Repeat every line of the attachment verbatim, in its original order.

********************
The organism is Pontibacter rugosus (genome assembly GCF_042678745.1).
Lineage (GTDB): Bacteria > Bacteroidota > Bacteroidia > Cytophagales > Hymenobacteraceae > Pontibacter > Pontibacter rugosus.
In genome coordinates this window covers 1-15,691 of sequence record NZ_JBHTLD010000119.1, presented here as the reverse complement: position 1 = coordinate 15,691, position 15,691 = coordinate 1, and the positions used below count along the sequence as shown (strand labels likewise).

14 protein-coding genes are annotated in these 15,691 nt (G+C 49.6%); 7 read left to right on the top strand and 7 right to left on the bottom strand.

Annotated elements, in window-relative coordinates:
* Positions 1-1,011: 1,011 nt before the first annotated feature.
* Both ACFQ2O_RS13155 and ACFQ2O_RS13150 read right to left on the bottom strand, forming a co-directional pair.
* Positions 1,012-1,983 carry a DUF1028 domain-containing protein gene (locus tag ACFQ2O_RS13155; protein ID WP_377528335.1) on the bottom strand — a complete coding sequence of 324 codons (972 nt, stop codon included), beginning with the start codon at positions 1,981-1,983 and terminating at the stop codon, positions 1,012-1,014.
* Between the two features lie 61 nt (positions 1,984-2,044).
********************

The organism is Pontibacter rugosus (genome assembly GCF_042678745.1).
Lineage (GTDB): Bacteria > Bacteroidota > Bacteroidia > Cytophagales > Hymenobacteraceae > Pontibacter > Pontibacter rugosus.
In genome coordinates this window covers 1-15,691 of sequence record NZ_JBHTLD010000119.1, presented here as the reverse complement: position 1 = coordinate 15,691, position 15,691 = coordinate 1, and the positions used below count along the sequence as shown (strand labels likewise).

14 protein-coding genes are annotated in these 15,691 nt (G+C 49.6%); 7 read left to right on the top strand and 7 right to left on the bottom strand.

Annotated elements, in window-relative coordinates:
* Positions 1-1,011: 1,011 nt before the first annotated feature.
* Both ACFQ2O_RS13155 and ACFQ2O_RS13150 read right to left on the bottom strand, forming a co-directional pair.
* Positions 1,012-1,983 carry a DUF1028 domain-containing protein gene (locus tag ACFQ2O_RS13155; protein ID WP_377528335.1) on the bottom strand — a complete coding sequence of 324 codons (972 nt, stop codon included), beginning with the start codon at positions 1,981-1,983 and terminating at the stop codon, positions 1,012-1,014.
* Between the two features lie 61 nt (positions 1,984-2,044).